Physical Attributes Entry: Knees

By Memphre via Wikimedia Common
Physical description of a character can be difficult to convey--too much will slow the pace or feel 'list-like', while too little will not allow readers to form a clear mental image. If a reader cannot imagine what your character looks like, they may have trouble connecting with them on a personal level, or care about their plight. 

One way to balance the showing and telling of physical description is to showcase a few details that really help 'tell the story' about who your character is and what they've been through up to this point. Think about what makes them different and interesting. Can a unique feature, clothing choice or way they carry themselves help to hint at their personality? Also, consider how they move their body. Using movement will naturally show a character's physical characteristics, keep the pace flowing and help to convey their emotions.
Descriptors: dimpled, wrinkled, knobby, bulging, scabbed, scraped, scarred, hairy, lumpish, chapped, blotchy, freckled, knotted, dry, smooth, cracked, leathery, creaking, popping, grinding, arthritic, bandaged, weak, soft, rough, swollen

Things Knees Do:

Bend: stiff; rapid; awkwardly; painfully
Stiffen: clench; tighten; support; strengthen
Give out: tremble and release, causing collapse; momentarily weakness which causes a hitch and catch

Key Emotions and Related Knee Movements:
  • Fear: loosen, tremble, clench together, bring knees up to core, making oneself smaller & less noticeable
  • Unease: rubbing or stroke knees to soothe, gripping knees with hands, moving knees, shifting the body, picking at scabs to take mind off of feeling
  • Excitement: stiffen, tighten, lock
  • Relief: weaken, loosen, soften, sag, give out

Simile & Metaphor help:
  • Bony: Her bulging knees creaked as she sat, a knobby reminder of her ski accident.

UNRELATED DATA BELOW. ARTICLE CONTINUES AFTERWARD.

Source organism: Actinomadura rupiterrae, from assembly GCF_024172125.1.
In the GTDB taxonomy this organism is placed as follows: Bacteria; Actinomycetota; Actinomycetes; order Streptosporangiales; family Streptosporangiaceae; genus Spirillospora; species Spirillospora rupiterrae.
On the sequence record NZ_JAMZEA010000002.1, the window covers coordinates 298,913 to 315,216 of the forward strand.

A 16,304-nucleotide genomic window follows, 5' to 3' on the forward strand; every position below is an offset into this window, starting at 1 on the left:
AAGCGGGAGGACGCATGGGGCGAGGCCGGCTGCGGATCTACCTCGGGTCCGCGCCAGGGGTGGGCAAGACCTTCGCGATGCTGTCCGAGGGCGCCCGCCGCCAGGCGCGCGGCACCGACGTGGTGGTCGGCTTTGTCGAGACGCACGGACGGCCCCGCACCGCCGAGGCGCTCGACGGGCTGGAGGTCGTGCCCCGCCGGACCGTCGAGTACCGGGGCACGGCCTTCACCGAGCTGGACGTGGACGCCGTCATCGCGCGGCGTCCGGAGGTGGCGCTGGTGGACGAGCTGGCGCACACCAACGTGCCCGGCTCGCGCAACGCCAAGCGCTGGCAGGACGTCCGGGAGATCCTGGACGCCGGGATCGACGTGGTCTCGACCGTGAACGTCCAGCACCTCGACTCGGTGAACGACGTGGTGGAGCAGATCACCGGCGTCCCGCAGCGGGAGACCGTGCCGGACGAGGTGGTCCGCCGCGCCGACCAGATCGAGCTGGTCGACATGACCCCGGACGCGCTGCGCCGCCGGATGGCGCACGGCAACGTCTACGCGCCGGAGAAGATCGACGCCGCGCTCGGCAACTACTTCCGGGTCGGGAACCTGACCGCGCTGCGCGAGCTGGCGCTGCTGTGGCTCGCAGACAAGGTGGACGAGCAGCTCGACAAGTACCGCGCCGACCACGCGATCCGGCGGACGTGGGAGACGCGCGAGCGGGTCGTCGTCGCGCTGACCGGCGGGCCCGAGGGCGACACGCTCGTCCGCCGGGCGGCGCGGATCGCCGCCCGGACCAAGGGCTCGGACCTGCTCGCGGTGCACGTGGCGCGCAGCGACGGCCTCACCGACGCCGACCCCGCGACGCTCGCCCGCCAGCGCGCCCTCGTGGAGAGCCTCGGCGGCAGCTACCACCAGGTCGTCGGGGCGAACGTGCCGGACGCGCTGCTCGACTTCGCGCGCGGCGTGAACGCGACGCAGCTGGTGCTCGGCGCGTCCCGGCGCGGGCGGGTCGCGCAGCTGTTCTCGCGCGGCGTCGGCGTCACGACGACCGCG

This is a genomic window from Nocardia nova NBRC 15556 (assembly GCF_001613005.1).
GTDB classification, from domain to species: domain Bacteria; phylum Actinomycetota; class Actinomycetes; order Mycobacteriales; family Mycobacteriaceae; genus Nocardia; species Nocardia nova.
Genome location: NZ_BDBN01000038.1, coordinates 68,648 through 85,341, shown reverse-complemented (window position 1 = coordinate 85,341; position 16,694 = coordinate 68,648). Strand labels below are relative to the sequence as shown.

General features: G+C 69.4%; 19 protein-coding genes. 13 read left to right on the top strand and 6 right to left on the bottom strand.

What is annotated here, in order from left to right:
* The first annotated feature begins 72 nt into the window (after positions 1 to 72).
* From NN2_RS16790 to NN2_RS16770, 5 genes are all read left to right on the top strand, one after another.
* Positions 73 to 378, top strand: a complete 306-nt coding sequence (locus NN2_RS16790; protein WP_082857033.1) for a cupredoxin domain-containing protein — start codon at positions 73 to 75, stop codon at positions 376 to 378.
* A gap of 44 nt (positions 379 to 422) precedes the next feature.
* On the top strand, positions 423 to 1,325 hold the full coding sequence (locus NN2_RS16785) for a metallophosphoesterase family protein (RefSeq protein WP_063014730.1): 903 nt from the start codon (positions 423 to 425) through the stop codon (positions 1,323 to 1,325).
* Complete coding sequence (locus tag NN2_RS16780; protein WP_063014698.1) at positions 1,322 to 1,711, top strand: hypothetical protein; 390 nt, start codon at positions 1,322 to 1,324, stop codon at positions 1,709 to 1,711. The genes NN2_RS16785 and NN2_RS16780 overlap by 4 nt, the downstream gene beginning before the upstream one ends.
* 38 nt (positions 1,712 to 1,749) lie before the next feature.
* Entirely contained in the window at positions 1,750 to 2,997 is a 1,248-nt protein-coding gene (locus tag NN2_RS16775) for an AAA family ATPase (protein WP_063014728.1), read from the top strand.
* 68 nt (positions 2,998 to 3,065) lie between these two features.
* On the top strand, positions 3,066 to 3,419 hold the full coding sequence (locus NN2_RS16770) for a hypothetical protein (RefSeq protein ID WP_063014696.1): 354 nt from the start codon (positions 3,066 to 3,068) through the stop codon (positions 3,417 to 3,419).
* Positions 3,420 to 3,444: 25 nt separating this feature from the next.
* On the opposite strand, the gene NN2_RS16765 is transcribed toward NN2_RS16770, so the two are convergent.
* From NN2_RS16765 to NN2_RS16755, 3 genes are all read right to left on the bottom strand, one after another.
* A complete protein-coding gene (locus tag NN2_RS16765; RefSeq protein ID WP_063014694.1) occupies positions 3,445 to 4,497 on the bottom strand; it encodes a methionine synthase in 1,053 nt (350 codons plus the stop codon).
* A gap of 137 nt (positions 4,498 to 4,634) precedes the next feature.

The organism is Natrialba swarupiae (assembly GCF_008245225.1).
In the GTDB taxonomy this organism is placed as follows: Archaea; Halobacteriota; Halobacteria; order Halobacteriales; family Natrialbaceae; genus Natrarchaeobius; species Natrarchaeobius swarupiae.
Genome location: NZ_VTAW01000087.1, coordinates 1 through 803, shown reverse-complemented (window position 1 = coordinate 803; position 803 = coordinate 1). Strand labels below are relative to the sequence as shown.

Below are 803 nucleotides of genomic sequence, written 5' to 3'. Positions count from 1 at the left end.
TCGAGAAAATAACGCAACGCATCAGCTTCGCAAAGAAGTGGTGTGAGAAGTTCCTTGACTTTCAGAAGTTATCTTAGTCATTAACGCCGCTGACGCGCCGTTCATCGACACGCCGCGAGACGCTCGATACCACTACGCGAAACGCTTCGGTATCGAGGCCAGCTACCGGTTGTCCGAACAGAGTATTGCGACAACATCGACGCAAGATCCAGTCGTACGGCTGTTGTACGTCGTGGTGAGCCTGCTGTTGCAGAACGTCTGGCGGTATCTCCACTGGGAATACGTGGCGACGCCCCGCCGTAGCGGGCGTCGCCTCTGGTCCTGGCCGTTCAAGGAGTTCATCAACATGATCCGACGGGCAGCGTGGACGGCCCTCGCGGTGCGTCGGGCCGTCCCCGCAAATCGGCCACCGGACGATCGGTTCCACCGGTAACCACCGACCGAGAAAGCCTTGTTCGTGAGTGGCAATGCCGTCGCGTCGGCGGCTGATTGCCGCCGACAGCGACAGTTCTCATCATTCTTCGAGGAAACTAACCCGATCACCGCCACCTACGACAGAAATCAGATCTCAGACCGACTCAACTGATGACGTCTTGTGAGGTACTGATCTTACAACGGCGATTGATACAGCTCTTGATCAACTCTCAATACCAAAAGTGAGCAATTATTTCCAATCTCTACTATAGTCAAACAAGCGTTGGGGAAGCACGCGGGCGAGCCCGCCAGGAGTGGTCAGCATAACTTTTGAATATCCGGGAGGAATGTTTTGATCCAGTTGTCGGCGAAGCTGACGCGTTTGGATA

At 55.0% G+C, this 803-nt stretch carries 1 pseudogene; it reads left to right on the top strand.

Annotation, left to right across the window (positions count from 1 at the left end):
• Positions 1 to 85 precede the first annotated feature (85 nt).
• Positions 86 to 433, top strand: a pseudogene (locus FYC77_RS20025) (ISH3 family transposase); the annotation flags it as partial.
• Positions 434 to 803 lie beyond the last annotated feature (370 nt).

• Dry: Her pinched knees lined up just below her dress hem, white and chapped like she'd knelt in chalk.

Clichés to Avoid:
knees knocking together; knees giving out as a prelude to uncontrollable weeping

HINT: When describing any part of the body, try to use cues that show the reader more than just a physical description. Make your descriptions do double duty.
Example: The old man wore a faded Army cap and walked like his joints pained him. With every step, his knees strained and groaned, trying to hold their weight. Like soldiers carrying too-heavy packs, they struggled gamely on, doing the only thing they knew to do.

BONUS TIP: The Colors, Textures & Shapes Thesaurus in our sidebar might help you find a fresh take on some of the descriptors listed above! 


Natalie Aguirre said...

Love this series Angela. I have to go back and read the first one. Great example on how to use the description well.

Susanne Drazic said...

This was a good post. Swollen would be another good descriptor, don't you think?

Angela Ackerman said...

Oh good one, Susan...I'll add that!

Thanks Natalie! I'm glad you like this series!

Bish Denham said...

Ah yes, I'm reminded of the scarred knees of youth, my own included. :)

Beth said...

Wonderful suggestions for a body part I'd never thought of describing!

Debra Feldman said...

Thanks for these helpful postings!

Kelly McWilliams said...

When we're writing we're so in our heads we sometimes forget about the physical! Thanks for the reminder. It's nice to muse a little on knees. They really do say a lot about a person. My husband just had knee surgery. His scar tells a long story of dangerous but exhilarating over-40 basketball games...

Traci Kenworth said...

I love this new thesaurus!! Very helpful and unique.

Tracy Campbell said...

Ah knees. I'd never thought of focusing on knees. Love it, Angela.
Thank you and Happy Thanksgiving.

Heather said...

This rocks. Now I totally know how to describe knees! The right way. ;)

The Golden Eagle said...

I've never thought about a character's knees so much before. Guess it just shows everything about a person can tell a story.

Leslie S. Rose said...

Many of my friends are having knee replacements. Ouch. It's all that knee knocking in their youth.

estetik said...

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Adventures in YA Publishing said...

Another fantastic post! I am clearly going to love this thesaurus even more than the others. And that's hard!

Have a great week!


Aimee Katherine said...

I never really thought that much about putting knee related description into my writing before. I love this blog, it's so useful!

Angela Ackerman said...

Thank you all so much for your enthusiasm over this new thesaurus! I've been super busy this past week and sorry I haven't been very vocal, but have been reading and so appreciative of all the comments!

E.B. Black said...

I hope you make this into a book because these lists are amazing.


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